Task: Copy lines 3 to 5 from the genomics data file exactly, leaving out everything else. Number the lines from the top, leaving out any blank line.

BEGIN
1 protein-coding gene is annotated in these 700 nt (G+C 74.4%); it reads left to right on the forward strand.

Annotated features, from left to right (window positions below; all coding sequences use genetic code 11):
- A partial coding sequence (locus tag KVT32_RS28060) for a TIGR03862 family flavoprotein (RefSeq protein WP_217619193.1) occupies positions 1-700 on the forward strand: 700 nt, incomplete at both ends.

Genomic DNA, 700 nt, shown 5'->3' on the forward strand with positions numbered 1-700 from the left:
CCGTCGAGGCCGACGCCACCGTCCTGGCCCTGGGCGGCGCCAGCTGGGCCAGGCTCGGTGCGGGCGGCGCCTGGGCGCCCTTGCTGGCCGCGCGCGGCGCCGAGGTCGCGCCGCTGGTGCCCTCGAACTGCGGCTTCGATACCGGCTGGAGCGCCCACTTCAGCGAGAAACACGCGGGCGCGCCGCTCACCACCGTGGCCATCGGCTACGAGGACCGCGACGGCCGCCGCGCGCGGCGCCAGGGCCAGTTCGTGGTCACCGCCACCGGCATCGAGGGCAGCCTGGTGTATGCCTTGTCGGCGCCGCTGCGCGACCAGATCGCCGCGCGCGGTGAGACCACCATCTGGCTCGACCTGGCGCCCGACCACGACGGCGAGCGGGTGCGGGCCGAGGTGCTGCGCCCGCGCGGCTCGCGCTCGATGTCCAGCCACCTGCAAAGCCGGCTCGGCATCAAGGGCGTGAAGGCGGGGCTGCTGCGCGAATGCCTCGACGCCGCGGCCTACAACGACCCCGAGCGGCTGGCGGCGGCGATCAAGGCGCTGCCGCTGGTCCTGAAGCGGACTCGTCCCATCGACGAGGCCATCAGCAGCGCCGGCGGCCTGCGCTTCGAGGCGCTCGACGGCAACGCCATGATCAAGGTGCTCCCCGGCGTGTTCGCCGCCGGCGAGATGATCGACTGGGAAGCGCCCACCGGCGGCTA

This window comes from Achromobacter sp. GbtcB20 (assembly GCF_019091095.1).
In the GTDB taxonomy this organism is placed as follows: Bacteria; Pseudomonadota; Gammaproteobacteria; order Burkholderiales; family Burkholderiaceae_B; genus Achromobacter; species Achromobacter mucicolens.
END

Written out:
- A partial coding sequence (locus tag KVT32_RS28060) for a TIGR03862 family flavoprotein (RefSeq protein WP_217619193.1) occupies positions 1-700 on the forward strand: 700 nt, incomplete at both ends.

Genomic DNA, 700 nt, shown 5'->3' on the forward strand with positions numbered 1-700 from the left:
CCGTCGAGGCCGACGCCACCGTCCTGGCCCTGGGCGGCGCCAGCTGGGCCAGGCTCGGTGCGGGCGGCGCCTGGGCGCCCTTGCTGGCCGCGCGCGGCGCCGAGGTCGCGCCGCTGGTGCCCTCGAACTGCGGCTTCGATACCGGCTGGAGCGCCCACTTCAGCGAGAAACACGCGGGCGCGCCGCTCACCACCGTGGCCATCGGCTACGAGGACCGCGACGGCCGCCGCGCGCGGCGCCAGGGCCAGTTCGTGGTCACCGCCACCGGCATCGAGGGCAGCCTGGTGTATGCCTTGTCGGCGCCGCTGCGCGACCAGATCGCCGCGCGCGGTGAGACCACCATCTGGCTCGACCTGGCGCCCGACCACGACGGCGAGCGGGTGCGGGCCGAGGTGCTGCGCCCGCGCGGCTCGCGCTCGATGTCCAGCCACCTGCAAAGCCGGCTCGGCATCAAGGGCGTGAAGGCGGGGCTGCTGCGCGAATGCCTCGACGCCGCGGCCTACAACGACCCCGAGCGGCTGGCGGCGGCGATCAAGGCGCTGCCGCTGGTCCTGAAGCGGACTCGTCCCATCGACGAGGCCATCAGCAGCGCCGGCGGCCTGCGCTTCGAGGCGCTCGACGGCAACGCCATGATCAAGGTGCTCCCCGGCGTGTTCGCCGCCGGCGAGATGATCGACTGGGAAGCGCCCACCGGCGGCTA